Nintendo GameCube

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This article is about the video game system. For information about the Battle mode stage in Mario Kart: Double Dash!! of the same name, see here. For the treasure based off the system from Wario World, see here.
Nintendo GameCube
Released Japan September 14, 2001
USA November 18, 2001
Europe May 3, 2002
Australia May 17, 2002
Discontinued Japan October 28, 2007
USA June 15, 2009
Predecessor Nintendo 64
Successor Wii

“Who are you?”
The GameCube slogan

GCN Logo.svg

The Nintendo GameCube is a console system developed by Nintendo, and released late in the year of 2001. The GameCube's preproduction codename name was "Project Dolphin" and was originally a console that used cartridges, as noted references appear in games such as Super Mario Sunshine. The GameCube has room for two memory cards and four controllers. It has three buttons on top: Open, Reset, and Power. It has two serial ports and one hi-speed port on the bottom.

The Nintendo GameCube uses game discs that are the size of an MP3 disc. Also, when compared to the Nintendo 64 game cartridges, GameCube game discs can hold more memory; up to 1.35 GB (1,459,978,240 bytes).

There are four main colors to the Nintendo GameCube: Indigo, Black, Orange, and Silver. Indigo is the original color seen in advertisements, the trophy in Super Smash Bros. Melee, and other places. Silver was released after the first three colors. Orange was not available in the U.S., but controllers matching its color were.

Many popular Mario games were made for this system, including: Super Mario Sunshine, Paper Mario: The Thousand-Year Door, Super Smash Bros. Melee, Mario Kart: Double Dash!!, Mario Superstar Baseball and Luigi's Mansion.

An add-on accessory for the Nintendo GameCube known as the Game Boy Player was released in 2003. The Game Boy Player allowed people to play Game Boy Advance titles on their television screen through their GameCube.

The GameCube was discontinued in 2009 due to the leaving of Hiroshi Yamauchi. It sold about 22 million units during its lifetime.

The original version of the Wii is mostly compatible with GameCube hardware and software. The Wii has 4 GameCube controller ports and 2 GameCube memory card slots which support all controllers, like the dance mat and microphone. The LAN adapter and Game Boy Player are not supported. The Wii Family Edition and Wii Mini have no support for GameCube hardware and software. The Wii U is not compatible with any GameCube games, but Super Smash Bros. for Wii U is compatible with GameCube controllers through a special adapter.

The start-up animation.


Nintendo GameCube Controller[edit]

The Nintendo GameCube Controller; The standard controller for playing Nintendo GameCube games. The color shown here is indigo.

The Nintendo GameCube Controller is the standard controller for the Nintendo GameCube. It consists of several buttons, of many types. The Nintendo GameCube gets shipped with controllers capable of rumble effect. It also has a wireless controller called the WaveBird Controller which uses two AA batteries and lacks the rumble function. These controllers can be used to play some Virtual Console games on the Wii, and is also one of the four controller types available in Super Smash Bros. Brawl and Mario Kart Wii. If the player holds A Button during the startup of the console, the cube itself and the tiles will rotate, and the player gains rapid access to the main menu even if there is a disc in the console. Holding down Z Button on one controller causes a xylophone to play, followed by a "BOING" and the laughter of a child. Holding down Z Button on all four controllers causes a kabuki shout to play, followed by woodblocks, and then a whoop, followed by a triangle's "ding".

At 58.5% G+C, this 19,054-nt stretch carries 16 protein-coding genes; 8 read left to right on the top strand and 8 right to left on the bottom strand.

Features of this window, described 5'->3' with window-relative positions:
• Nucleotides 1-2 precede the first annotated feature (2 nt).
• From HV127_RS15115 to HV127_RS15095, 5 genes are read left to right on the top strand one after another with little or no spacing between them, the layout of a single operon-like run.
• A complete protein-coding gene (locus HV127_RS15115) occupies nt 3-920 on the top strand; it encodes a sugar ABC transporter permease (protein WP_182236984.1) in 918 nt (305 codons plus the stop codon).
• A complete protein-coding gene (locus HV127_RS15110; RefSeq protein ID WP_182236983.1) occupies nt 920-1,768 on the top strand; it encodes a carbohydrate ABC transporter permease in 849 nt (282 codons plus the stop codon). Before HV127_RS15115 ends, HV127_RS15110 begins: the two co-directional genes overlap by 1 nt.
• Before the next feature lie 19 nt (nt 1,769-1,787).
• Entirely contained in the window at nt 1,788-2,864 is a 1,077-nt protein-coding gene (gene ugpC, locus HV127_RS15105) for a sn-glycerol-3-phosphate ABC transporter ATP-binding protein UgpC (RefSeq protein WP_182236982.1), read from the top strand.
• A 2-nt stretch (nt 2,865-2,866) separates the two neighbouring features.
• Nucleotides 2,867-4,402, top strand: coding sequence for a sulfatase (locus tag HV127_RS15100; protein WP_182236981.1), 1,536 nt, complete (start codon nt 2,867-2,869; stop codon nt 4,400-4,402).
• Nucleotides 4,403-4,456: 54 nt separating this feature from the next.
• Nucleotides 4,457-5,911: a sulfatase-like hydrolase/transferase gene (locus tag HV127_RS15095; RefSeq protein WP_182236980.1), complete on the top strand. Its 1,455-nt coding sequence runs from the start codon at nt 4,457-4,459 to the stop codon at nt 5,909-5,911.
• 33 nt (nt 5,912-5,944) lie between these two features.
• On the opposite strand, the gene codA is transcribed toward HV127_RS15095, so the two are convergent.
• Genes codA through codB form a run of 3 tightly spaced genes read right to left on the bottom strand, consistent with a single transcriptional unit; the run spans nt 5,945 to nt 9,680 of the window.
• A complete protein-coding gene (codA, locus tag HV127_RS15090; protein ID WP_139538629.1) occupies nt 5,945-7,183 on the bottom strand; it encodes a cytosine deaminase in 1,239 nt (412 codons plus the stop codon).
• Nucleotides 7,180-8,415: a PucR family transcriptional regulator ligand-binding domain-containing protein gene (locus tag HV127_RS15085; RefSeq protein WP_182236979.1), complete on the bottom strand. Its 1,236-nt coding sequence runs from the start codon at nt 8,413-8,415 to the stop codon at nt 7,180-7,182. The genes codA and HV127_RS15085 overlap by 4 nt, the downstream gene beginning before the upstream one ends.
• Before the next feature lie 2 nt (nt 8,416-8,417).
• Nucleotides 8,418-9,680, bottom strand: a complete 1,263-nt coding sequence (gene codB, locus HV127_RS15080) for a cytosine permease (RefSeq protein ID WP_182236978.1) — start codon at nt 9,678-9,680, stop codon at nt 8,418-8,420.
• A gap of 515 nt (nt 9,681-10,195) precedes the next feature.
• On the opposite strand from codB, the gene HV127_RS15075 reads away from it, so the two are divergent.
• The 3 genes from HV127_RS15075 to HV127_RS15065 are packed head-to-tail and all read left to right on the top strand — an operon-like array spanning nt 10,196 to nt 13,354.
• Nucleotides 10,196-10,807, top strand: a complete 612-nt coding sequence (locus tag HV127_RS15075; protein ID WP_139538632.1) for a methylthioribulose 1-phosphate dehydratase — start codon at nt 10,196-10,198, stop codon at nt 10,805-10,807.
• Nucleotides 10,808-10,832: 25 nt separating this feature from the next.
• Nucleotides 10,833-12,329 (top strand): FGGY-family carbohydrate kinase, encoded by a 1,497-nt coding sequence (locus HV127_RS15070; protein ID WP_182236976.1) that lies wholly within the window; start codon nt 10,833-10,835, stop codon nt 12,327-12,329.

The GameCube regained the X Button and Y Button buttons from the SNES that the Nintendo 64 didn't have.

  • A (A Button)
  • B (B Button)
  • C Stick (Camera stick)
  • X (X Button)
  • Y (Y Button)
  • Z (Z Button)
  • R trigger (R Button)
  • L trigger (L Button)
  • Control Stick (Control Stick)
  • Control Pad (+Control Pad)

On May 29, 2014, Nintendo announced an official GameCube controller adapter for the Wii U in response to many players' preference for using the GameCube controller in Super Smash Bros. Brawl. It is compatible with Super Smash Bros. for Wii U and was released on the same day as the game. A limited edition black controller with the Super Smash Bros. emblem was also released.

GameCube Action Pad[edit]

The Nintendo GameCube Action Pad, used for Dance Dance Revolution: Mario Mix.

The Nintendo GameCube Action Pad is a special controller for the Nintendo GameCube. The only Mario game it is used for is Dance Dance Revolution: Mario Mix. It has some, but not all, of the Nintendo GameCube Controller's buttons.


  • A
  • B
  • Z
  • Left
  • Right
  • Up
  • Down

Nintendo GameCube Microphone[edit]

The microphone plugged into a Nintendo GameCube.

The Nintendo GameCube Microphone is a special accessory used for Nintendo GameCube games on the GameCube or a backwards-compatible Wii. It is unusual in that it is plugged into the Memory Card slot rather than the controller slot. It has been used in Mario Party 6 and Mario Party 7 as a tool for playing mic minigames and making Mic Spaces functional. As the mic was intended to be used specifically with the GameCube, it has not been compatible with any Wii games to date.

Mario Party 6[edit]

Mic modes[edit]
Mic minigames[edit]

Mario Party 7[edit]

1-player mic minigames[edit]
  • Fruit Cards
4-player mic minigames[edit]